As one who was raised in the Catholic Church: St. Luke (GS); St. Edward (HS); John Carroll University, graduate I am uniquely qualified to comment on Catholic's relationship with the Holy Bible. Fact, as a general rule, Catholics do not read the Holy Bible. Catholics do not enter Church with a copy of the Holy Bible in tow. While I do not recall being told not to read the Bible, Catholics simply relied on the weekly "homily" delivered by the priest. Bible message references to be sure, but no Catholics following along or reading the Bible during the homily. Sorry Steve, it's fun to pretend Catholics are "in their Bible," they simply do not own one. Time for you to get real, my friend.

    Alan, First of all, thanks for sharing your thoughts on my blog. Second of all, you are not uniquely qualified since you only went to a very limited number of Catholic churches in a very limited space and time. The Catholic Church is been around for 2000 years. How old are you?

    Second, Catholic Bibles are one of the hottest things being sold right now. I am a Catholic and I study the Bible all the time and I know many many others who do. So you’re sweeping generalizations discredit everything else you say.

    I’d also like to remind you that no one had their own Bible up until the last couple hundred years. First of all, thanks for sharing your thoughts on my blog. Second of all, you are not uniquely qualified since you only went to a very limited number of Catholic churches in a very limited space and time. The Catholic Church has been around for 2000 years. How old are you?

    Second, Catholic Bibles are one of the hardest things aren’t being sold right now. I’m a Catholic and I studied the Bible all the time and I know many many others who do. So you’re sweeping generalizations discredit everything else you say.

    I’d also like to remind you that no one had their own Bible up until the last couple hundred years. First of all the Bible wasn’t even collected and put together in a book until the end of the fourth century. For the next thousand years a Bible cost the equivalent of three year’s wages which meant that even you would not be able to afford to carry a Bible to church and follow along with your “pastor“.

    Carrying a Bible to church is a relatively new idea. On top of that, for those who believe that you should read the Bible for yourself as the primary way to be a real Christian, one must remember that for most of history 90% of the people or more were illiterate and even today 50% of the world cannot read or do not even have the Bible yet printed in their language.

    That is why the Church, and by that I mean the Catholic Church, which has been here for 2000 years, reads large sections of scripture every day at Mass and all through history people listen to those and often memorized them because they didn’t have their own Bibles or couldn’t read. Even today in places where there is no written language the Catholic Church continues to provide the word of God along with healthcare and education which protestants unhappily don’t do very much.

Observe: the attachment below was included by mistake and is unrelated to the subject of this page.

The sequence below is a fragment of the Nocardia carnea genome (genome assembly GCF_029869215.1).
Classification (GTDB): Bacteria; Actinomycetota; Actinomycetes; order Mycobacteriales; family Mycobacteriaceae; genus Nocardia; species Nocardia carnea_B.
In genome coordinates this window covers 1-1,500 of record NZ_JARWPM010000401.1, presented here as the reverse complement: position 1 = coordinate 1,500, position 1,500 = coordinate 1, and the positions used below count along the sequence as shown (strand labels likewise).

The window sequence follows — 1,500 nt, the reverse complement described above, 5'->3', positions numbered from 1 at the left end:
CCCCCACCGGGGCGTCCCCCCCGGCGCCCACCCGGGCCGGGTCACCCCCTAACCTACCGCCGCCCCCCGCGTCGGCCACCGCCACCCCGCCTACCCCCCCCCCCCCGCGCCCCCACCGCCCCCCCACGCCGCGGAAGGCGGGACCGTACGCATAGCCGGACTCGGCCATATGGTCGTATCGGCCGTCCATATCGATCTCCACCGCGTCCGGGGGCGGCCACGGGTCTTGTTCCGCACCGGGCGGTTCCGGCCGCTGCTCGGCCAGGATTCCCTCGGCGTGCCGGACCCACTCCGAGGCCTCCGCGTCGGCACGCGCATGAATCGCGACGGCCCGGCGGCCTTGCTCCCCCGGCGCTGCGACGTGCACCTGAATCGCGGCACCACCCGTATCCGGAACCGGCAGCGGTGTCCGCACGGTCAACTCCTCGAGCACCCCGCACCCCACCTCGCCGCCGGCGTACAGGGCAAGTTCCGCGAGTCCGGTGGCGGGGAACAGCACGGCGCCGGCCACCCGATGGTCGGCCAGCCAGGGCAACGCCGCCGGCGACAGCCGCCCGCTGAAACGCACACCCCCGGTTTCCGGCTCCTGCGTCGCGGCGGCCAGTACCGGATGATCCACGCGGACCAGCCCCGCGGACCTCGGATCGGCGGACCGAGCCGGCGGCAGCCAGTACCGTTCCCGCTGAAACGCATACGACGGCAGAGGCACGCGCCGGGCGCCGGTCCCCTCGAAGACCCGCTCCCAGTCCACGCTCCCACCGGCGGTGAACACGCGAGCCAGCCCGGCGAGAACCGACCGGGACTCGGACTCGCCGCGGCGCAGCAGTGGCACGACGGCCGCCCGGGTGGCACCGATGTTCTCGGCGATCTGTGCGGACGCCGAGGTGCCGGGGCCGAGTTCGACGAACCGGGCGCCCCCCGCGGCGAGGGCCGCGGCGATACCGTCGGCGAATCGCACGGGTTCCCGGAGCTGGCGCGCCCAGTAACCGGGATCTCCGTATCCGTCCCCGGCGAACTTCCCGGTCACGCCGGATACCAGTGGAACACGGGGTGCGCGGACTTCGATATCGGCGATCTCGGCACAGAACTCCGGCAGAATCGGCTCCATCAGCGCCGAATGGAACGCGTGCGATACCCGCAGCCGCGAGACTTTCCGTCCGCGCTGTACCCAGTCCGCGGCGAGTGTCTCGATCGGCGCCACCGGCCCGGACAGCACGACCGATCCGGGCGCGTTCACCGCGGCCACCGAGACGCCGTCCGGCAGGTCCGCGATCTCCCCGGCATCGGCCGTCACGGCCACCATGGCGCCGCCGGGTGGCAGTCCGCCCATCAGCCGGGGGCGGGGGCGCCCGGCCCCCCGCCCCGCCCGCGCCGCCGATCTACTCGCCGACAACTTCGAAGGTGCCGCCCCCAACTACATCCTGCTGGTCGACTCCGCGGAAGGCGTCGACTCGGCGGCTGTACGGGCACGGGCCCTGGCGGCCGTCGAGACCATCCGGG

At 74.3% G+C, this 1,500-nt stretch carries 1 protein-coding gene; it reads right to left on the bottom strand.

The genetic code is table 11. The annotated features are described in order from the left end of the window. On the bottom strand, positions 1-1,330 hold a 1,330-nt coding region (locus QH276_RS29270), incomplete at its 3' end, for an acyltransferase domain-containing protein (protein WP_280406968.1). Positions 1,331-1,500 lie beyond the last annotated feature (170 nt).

In summary, we would welcome you back to the true Church and when you read your Bible remember it was the BISHOP’S and councils of the Catholic church that put it together, determine which books belong to and copied it and passed it down through the generations and Protestants the read their Bibles today (which happen to be very few and that I know because I used to be one) have the Catholic Church to thank for it.

    Here’s a truth you may want to memorize along with John 3:16. “To be deep in history is to cease being a Protestant.”

  20. JR

    I don’t have time to do it myself, but this comment needs some “fact-checking” since it seems to need some rebuttal. For example, I know that before Luther was born there were already translations in German for the German people. So, take this with a grain of salt until someone has time to fact-check it.


    While this article may be technically true – the Catholic Church didn't ban reading the Bible, it is practically false nonetheless. Because the Catholic church did ban reading _Protestant translations_, and then did not provide an authorized Catholic one in many languages. For instance, while to counter the reformation a translation was approved in English in 1609, it took until 2013 for a authorized French Catholic version to be published. http://en.rfi.fr/culture/20131109-first-official-french-version-bible-be-published

    So, a good French Catholic had to read the Bible in a language other than the one they spoke, or read a protestant version that their Catholic priest told them would lead them to error. This is a practical ban on reading the Bible – and there are many people here in Quebec (where I live) who still remember being taught that Latin was the only acceptable language to read the Bible in. Furthermore, I know Catholics here who tell me that their priests discouraged literacy in Quebec up to the 1950s!

    And for the writer above (Dennis G) who said that William Tyndale was a heretic, I suggest you read his translation of the Bible — it was almost word-for-word copied by the King James Bible, so many millions of Christians still read the result of his work.

  21. raindog308

    In the 70s/80s I attended Catholic grade school, high school, and college. We read excepts of the Gospels….and virtually nothing else. We read a ton of Church documents, lives of the saints, Church history, etc. No one said NOT to read the Bible but it was never emphasized.

    Catholics are grossly lacking in Biblical knowledge compared to Protestants, and even the Orthodox churches. I know many Protestants who read through the entire Bible 2-3 times every year. It’s a rare Catholic who’s read through the entire Bible.